| Higher risk, lower returns: What hedge fund investors really earn
Ilia D. Dichev
Goizueta Business School, Emory University
Ross School of Business, University of Michigan
This version: November 23, 2009
Comments welcome. Please send to:
Ilia D. Dichev
Goizueta Business School, Emory University
1300 Clifton Rd.
Atlanta, GA 30322
We thank seminar participants at the University of Michigan, Georgia State University, Arizona State University, UC-Berkeley, University of Cyprus, and the 19th Annual conference on Financial Economics and Accounting, and especially Clemens Sialm, Jeff Coles, and Larry Brown.
Higher risk, lower returns: What hedge fund investors really earn
Abstract: This study makes a critical distinction between the returns of hedge funds and the returns of investors in these funds. Investor returns depend not only on the returns of the funds they hold but also on the timing and magnitude of their capital flows into and out of the funds. We use dollar-weighted returns (a form of IRR) to assess the properties of actual investor returns on hedge funds and compare them to buy-and-hold fund returns. Our first finding is that, depending on specification and time period examined, annualized dollar-weighted returns are on the magnitude of 3 to 7 percent lower than corresponding buy-and-hold fund returns. In addition, dollar-weighted returns are lower than returns for broad-based stock indexes and indicate negligible alpha after various risk adjustments. Our second finding is that dollar-weighted returns are more variable than their buy-and-hold counterparts; however, this effect is economically modest. The combined impression from these results is that the return experience of hedge fund investors is much worse than previously thought.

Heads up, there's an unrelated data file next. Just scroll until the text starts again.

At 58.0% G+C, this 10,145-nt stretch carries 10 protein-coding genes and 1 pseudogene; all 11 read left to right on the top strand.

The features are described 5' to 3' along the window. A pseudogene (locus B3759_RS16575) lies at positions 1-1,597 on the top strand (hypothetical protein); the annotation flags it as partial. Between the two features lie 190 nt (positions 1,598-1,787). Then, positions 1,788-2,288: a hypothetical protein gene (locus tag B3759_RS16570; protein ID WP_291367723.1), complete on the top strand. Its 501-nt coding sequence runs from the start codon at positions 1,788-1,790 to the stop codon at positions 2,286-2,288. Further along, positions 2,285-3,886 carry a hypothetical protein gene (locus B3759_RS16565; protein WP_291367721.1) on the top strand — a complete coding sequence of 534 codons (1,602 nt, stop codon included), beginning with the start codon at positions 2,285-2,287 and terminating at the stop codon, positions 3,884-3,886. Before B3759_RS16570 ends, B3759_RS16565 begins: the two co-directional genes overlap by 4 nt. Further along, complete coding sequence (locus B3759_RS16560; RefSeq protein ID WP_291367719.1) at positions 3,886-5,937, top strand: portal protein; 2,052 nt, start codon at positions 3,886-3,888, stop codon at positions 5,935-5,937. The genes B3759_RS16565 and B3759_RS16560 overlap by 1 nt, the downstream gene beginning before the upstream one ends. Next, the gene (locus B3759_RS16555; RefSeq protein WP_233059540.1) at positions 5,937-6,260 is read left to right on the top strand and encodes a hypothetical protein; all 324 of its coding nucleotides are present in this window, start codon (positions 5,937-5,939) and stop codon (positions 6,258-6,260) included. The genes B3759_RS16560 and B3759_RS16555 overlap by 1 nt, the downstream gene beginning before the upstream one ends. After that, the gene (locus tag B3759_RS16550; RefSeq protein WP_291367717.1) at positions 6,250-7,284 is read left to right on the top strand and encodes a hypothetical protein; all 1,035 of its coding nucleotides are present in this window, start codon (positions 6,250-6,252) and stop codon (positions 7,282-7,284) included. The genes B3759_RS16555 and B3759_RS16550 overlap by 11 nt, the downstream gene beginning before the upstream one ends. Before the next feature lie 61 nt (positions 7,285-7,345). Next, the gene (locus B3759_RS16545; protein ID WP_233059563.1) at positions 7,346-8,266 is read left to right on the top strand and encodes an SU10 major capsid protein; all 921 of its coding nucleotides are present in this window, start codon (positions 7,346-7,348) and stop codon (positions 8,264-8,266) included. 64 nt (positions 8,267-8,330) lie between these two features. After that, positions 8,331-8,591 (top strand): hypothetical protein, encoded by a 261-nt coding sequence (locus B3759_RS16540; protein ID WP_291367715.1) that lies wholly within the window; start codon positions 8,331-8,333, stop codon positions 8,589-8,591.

Higher risk, lower returns: What hedge fund investors really earn
Hedge funds have enjoyed spectacular growth in recent years, climbing from $30 billion of assets under management in 1990 to $1.2 trillion in assets as of the end of 2005 (Center for International Securities and Derivatives Markets 2006 Update). There are a number of reasons for this success but the most important one is hedge funds’ apparent ability to deliver superior returns accompanied by reduced volatility. Proponents of hedge funds point out that this superior performance is possible due to their lightly regulated status and the ability to use unconventional investment assets and strategies, including investing in illiquid assets, liberal use of derivatives and leverage, taking short and market-neutral positions, and taking bets on event arbitrage (Fung and Hsieh, 1997a).
However, there are also some reasons for skepticism about hedge funds’ actual investor returns. Hedge funds operate in highly competitive markets, where information and trading advantages are unlikely to be maintained for long. As hedge funds themselves proliferate and grow, deploying larger amounts of capital becomes progressively more difficult and chasing the same investment opportunities yields diminishing returns. These considerations imply mediocre performance for the greater mass of investors who joined the funds only after the initially superior performance.
This study suggests a specific way to operationalize this intuition by distinguishing between the returns of hedge funds and the returns of investors in these funds. Specifically, the return on hedge funds is given by the buy-and-hold return on the fund, while the return of investors in hedge funds is computed as the dollar-weighted return on the fund. The dollar-weighted return is an internal-rate-of-return (IRR) calculation that views the fund as a time-ordered schedule of capital flows; using an investor perspective, initial market value of the fund and fund inflows are counted as negative flows, while fund outflows and ending market value are counted as positive flows. The IRR is the return that solves the discounted sum of all signed capital flows to be equal to zero.
The difference between buy-and-hold and dollar-weighted returns is in what is being measured. Buy-and-hold returns measure the return on the fund, or equivalently, the return for a passive investor who joined the fund at inception and held the same position throughout. This is a poor representation of the return of investors in hedge funds, though, because most investors join the funds not only later but in widely uneven bursts of capital contributions. In contrast, dollar-weighted returns properly and fully reflect the effect of the timing and magnitude of capital flows on investor returns. Our expectation is that dollar-weighted effects are possibly rather strong for hedge funds due to the large magnitude and sensitivity of their capital flows.